17 Jun 2015
Analysts at Greentech Media reckon the annual solar market will more than triple to 135GW by 2020.
New predictions from Greentech Media’s market research division (GTM Research) suggest that solar photovoltaics will account for half of all the new electricity-generating capacity added globally over the next five years – and what looks like a prolonged boom period for the PV industry.
With demand now picking up from a relatively slow period of growth – last week the PV industry group Solar Power Europe reported that global PV demand had risen from 38 GW in 2013 to just 40 GW in 2014 – GTM Research analyst Adam James is predicting a 36 per cent spurt this year to 55 GW.
The acceleration is largely due to demand in the Asia-Pacific region, and China in particular, where 14 GW of PV is expected to be connected to the grid before the year is out. The US is also growing fast, and is set to install 8 GW this year, while the European market will finally bottom out and begin an upswing, believes James.
“China has emerged as the largest global market for PV, underpinned by a new feed-in tariff program and ambitious solar goals under the [latest] Five Year Plan,” writes the analyst in GTM’s Global PV Demand Outlook.
If that represents a slightly bullish figure compared with Solar Power Europe’s “medium scenario” prediction of around 50 GW for 2015, then James’ longer-term outlook appears positively astounding.
Whereas the European group, formerly known as the European Photovoltaic Industry Consortium (EPIA), is hedging its bets at anywhere between 47 GW and 87 GW for the PV market in 2019, James and GTM Research forecast it to hit 110 GW in 2019 and then grow to 135 GW in 2020.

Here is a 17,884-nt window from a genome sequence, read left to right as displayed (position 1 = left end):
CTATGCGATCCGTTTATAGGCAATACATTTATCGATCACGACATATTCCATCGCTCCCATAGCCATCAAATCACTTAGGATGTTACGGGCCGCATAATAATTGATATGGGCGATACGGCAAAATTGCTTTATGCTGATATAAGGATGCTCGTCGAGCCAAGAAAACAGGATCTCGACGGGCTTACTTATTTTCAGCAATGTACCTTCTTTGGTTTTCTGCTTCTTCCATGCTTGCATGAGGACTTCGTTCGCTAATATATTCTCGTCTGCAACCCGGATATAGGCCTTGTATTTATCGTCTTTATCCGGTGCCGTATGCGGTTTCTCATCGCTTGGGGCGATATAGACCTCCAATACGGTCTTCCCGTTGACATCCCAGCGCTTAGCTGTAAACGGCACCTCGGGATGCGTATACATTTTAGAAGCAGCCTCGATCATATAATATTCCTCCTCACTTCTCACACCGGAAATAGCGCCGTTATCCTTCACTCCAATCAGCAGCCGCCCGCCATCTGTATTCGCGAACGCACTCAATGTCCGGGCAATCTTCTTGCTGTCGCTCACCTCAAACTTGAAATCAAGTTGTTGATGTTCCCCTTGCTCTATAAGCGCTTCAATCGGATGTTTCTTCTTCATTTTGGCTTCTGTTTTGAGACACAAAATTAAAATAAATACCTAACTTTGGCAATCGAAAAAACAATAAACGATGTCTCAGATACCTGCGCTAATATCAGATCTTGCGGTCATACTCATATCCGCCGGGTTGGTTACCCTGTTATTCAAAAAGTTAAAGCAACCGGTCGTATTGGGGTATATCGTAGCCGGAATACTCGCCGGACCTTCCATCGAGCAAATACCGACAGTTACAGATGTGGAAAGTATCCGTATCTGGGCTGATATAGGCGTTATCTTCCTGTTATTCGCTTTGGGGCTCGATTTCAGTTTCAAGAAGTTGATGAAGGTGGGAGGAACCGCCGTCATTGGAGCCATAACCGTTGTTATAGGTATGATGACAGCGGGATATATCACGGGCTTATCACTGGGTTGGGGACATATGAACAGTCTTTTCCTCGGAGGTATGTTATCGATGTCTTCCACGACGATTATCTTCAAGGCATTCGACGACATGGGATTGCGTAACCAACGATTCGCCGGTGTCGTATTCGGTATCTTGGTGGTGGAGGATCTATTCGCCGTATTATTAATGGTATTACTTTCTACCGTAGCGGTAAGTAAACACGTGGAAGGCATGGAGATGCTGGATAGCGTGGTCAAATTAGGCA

“Our core thesis is that solar is poised for exponential growth that will help it account for roughly half of new capacity out to 2020,” reckons James. “While solar demand will grow almost everywhere, there are some key drivers, including unprecedented demand in emerging markets, the evolution of grid parity in Europe, and massive headroom in developing countries such as China and India."
He added: “One profound change in the global landscape is that emerging regional markets – such as Latin America, Africa and the Middle East – are expected to grow from their historical levels of 1 percent of annual demand to 17 percent over the next five years.”
If correct, it would mean that by the end of the decade cumulative deployments of solar PV will have reached nearly 700 GW – four times the amount thought to have been connected at the end of 2014, and approximately equivalent to the power output of more than a hundred of the world's most powerful nuclear plants (at constant output).
James also predicts that the PV market will become almost entirely unsubsidized by 2020, while the management and governance of electrical grids will have to change dramatically as PV accounts for an increasingly large chunk of somewhat intermittent generating capacity.
In Europe, where the PV market was first stimulated by generous incentives – and with particular success in Germany – demand has slumped in recent times. But the current year should represent a nadir in terms of the region’s shrinking contribution to global demand.
After dominating the global market between 2004 and 2011, Europe’s share of the global PV market has since fallen to just 21 per cent this year. But that proportion will begin to grow again in 2016, while by 2020 James anticipates that the continent as a whole will install 42 GW of PV and account for around 31 per cent of global installations.
• The GTM Research report Global PV Demand Outlook 2015-2020 is available now via the company’s web site.
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